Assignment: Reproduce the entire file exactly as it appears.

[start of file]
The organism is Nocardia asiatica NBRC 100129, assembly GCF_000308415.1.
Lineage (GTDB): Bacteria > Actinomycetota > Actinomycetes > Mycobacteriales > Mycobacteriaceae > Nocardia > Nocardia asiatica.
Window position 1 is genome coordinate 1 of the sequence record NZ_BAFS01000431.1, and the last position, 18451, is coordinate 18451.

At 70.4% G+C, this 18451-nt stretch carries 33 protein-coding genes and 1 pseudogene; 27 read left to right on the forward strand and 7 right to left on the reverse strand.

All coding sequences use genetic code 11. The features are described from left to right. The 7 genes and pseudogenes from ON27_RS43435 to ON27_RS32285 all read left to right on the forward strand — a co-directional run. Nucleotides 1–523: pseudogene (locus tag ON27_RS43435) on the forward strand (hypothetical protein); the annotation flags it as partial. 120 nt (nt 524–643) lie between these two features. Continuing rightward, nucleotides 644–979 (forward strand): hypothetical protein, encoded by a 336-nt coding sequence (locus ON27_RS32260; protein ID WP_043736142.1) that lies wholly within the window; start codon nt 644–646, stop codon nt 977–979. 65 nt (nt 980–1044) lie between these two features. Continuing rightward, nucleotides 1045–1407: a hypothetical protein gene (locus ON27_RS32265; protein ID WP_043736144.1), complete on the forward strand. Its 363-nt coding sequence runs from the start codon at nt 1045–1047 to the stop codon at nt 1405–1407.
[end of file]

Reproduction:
The organism is Nocardia asiatica NBRC 100129, assembly GCF_000308415.1.
Lineage (GTDB): Bacteria > Actinomycetota > Actinomycetes > Mycobacteriales > Mycobacteriaceae > Nocardia > Nocardia asiatica.
Window position 1 is genome coordinate 1 of the sequence record NZ_BAFS01000431.1, and the last position, 18451, is coordinate 18451.

At 70.4% G+C, this 18451-nt stretch carries 33 protein-coding genes and 1 pseudogene; 27 read left to right on the forward strand and 7 right to left on the reverse strand.

All coding sequences use genetic code 11. The features are described from left to right. The 7 genes and pseudogenes from ON27_RS43435 to ON27_RS32285 all read left to right on the forward strand — a co-directional run. Nucleotides 1–523: pseudogene (locus tag ON27_RS43435) on the forward strand (hypothetical protein); the annotation flags it as partial. 120 nt (nt 524–643) lie between these two features. Continuing rightward, nucleotides 644–979 (forward strand): hypothetical protein, encoded by a 336-nt coding sequence (locus ON27_RS32260; protein ID WP_043736142.1) that lies wholly within the window; start codon nt 644–646, stop codon nt 977–979. 65 nt (nt 980–1044) lie between these two features. Continuing rightward, nucleotides 1045–1407: a hypothetical protein gene (locus ON27_RS32265; protein ID WP_043736144.1), complete on the forward strand. Its 363-nt coding sequence runs from the start codon at nt 1045–1047 to the stop codon at nt 1405–1407.